Center Theatre (New York City)
The Center Theatre was a theater located at 1230 Sixth Avenue, the southeast corner of West 49th Street in Rockefeller Center in New York City. Seating 3,500, it was originally designed as a movie palace in 1932 and later achieved fame as a showcase for live musical ice-skating spectacles. It was demolished in 1954, the only building in the original Rockefeller Center complex to have been torn down.
The Center Theatre was originally called the RKO Roxy Theatre and opened December 29, 1932 with the RKO film The Animal Kingdom and a live stage show. It was intended as a smaller sister to the 6,000 seat Radio City Music Hall one block away, which at first did not show films. The smaller theater was named after producer Samuel L. Rothafel, aka "Roxy", who was engaged by Rockefeller Center to supervise the design and operation of the two theaters. After the initial failure of the Music Hall in its first weeks, Rothafel suffered a heart attack and never returned to his new theaters. A successful lawsuit in 1933 by the owners of the original Roxy Theatre on Seventh Avenue, claiming ownership of the "Roxy" name, caused the new theater to be renamed the RKO Center.
The Center Theatre featured an elegant Art Deco design which was muted by comparison to the lavish Radio City Music Hall. The architect was Edward Durrell Stone and decor was by Eugene Schoen. The spare but striking design featured curved walls paneled in mahogany. It had a three-tiered metal chandelier weighing six tons, and a ceiling studded with circles decorated in half-relief with mythological figures. Three shallow mezzanines provided an unobstructed view of the stage. The large stage contained turn-screw lifts as did the orchestra pit. There was also a 34-rank Wurlitzer theatre organ with a single stained wood console at stage right similar to the Radio City Wurlitzer twin consoles which were finished in ebony. Betty Gould and Raymond Bohr were some of the organ's featured artists.
Originally operated by the RKO movie theater chain, the Center was soon overshadowed in the movie business by the hugely popular Music Hall. In 1934 it converted to presenting Broadway plays and musicals. Now called the Center Theatre, it offered The Great Waltz and a few other shows but the theater was too large to find lasting success in this venture either.
Looking for a way to make the Center Theatre profitable, Rockefeller Center, inspired by the theatrical success of figure-skating champion Sonja Henie, converted it into a theater expressly designed for the presentation of musical ice shows. This venture was headed by G.S. Eyssell, executive manager of Rockefeller Center, and Arthur M. Wirtz, of Chicago.
An ice stage 100 feet (31 m) wide with a skating surface of 7,000 square feet (663 m²) was built in the theater. Beneath it 28,000 feet (8,615 m) of pipe were laid, capable of continuously circulating a freezing solution at the rate of 500 gallons per minute (2,300 litres/min). For the surface, specially designed "ice-making" machinery was installed. The result was a permanent frozen stage surface that was ideal for skating.
As an ice theater, the Center Theatre reopened on October 10, 1940 with the presentation of Sonja Henie's production, It Happens on Ice, first of the musical ice spectacles. This proved to be a popular new form of entertainment. The show was a huge success, attracting greater than 1.5 million people during its run. For the next several years the Center offered more ice spectacles produced by Henie and Wirtz, including: Stars on Ice, Hats Off to Ice, Icetime, and Howdy Mr. Ice. In addition, during this time the Center was the home for the spring season of the San Carlo Opera Company from 1944 to 1949.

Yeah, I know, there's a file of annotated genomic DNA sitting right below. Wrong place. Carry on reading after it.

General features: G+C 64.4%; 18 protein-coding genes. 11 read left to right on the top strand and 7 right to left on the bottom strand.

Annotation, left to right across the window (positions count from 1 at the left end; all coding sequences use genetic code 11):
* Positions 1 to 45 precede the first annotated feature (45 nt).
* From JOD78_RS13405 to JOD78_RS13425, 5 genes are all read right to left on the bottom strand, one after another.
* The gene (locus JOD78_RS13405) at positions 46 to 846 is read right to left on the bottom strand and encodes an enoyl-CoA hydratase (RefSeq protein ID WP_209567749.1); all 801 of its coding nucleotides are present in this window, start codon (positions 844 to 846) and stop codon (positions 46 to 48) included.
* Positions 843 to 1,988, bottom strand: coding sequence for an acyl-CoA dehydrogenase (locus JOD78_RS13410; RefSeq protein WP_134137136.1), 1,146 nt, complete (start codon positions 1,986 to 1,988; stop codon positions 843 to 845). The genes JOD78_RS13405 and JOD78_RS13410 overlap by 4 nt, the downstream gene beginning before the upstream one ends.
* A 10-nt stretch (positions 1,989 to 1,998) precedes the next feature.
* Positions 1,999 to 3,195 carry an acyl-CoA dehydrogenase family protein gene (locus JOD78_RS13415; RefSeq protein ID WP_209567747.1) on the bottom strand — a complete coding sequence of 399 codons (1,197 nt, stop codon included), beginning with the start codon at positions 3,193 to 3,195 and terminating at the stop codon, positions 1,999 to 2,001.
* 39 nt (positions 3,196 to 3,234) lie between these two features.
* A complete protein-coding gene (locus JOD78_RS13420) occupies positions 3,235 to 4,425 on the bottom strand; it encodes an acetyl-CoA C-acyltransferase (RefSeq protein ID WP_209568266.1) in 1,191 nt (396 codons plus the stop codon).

In 1950, after the novelty of ice shows waned, the Center was leased by NBC and became a venue for live television broadcasts. Many early programs, including The Voice of Firestone and Your Show of Shows, were broadcast from the Center.
After only 21 years the Center Theatre was demolished in 1954 and replaced with a 19 story office building, an addition to the United States Rubber Company Building. The Center Theatre had never been able to become a consistently profitable venture for Rockefeller Center. Doors, lamps, and other furnishings were sold off to the Cherry Lane Theatre in the West Village. Bob Jones University purchased the stage lifts and turntables from the Center Theatre and reassembled them in its Rodeheaver Auditorium, where the mechanisms are still in use today.
- Lee E. Cooper, "Center Theatre to be torn down." The New York Times, October 22, 1953.
- Staff (May 11, 1954). "'Village' Theatre Gets Uptown Look; Cherry Lane Salvages Shiny Rockefeller Center Fittings in Path of Wreckers". The New York Times. p. 31. Retrieved February 28, 2017.
- Hall, Ben M. (1961). The Best Remaining Seats; The Story of the Golden Age of the Movie Palace. New York: Clarkson N. Potter. OCLC 587933.
- Okrent, Daniel (2003). Great Fortune: The Epic of Rockefeller Center. New York: Viking Press. ISBN 0-670-03169-0.
- The Center Theatre on Internet Broadway Database
- The Center Theatre on Cinema Treasures.com
- It Happens on Ice on Internet Broadway Database
- Roxy and Radio City Music Hall costume designs, circa 1930-1939, held by the Billy Rose Theatre Division, New York Public Library for the Performing Arts
- A Short and Fevered Rehearsal: The Story of Rodeheaver Auditorium (eventual home of the Center Theatre stage)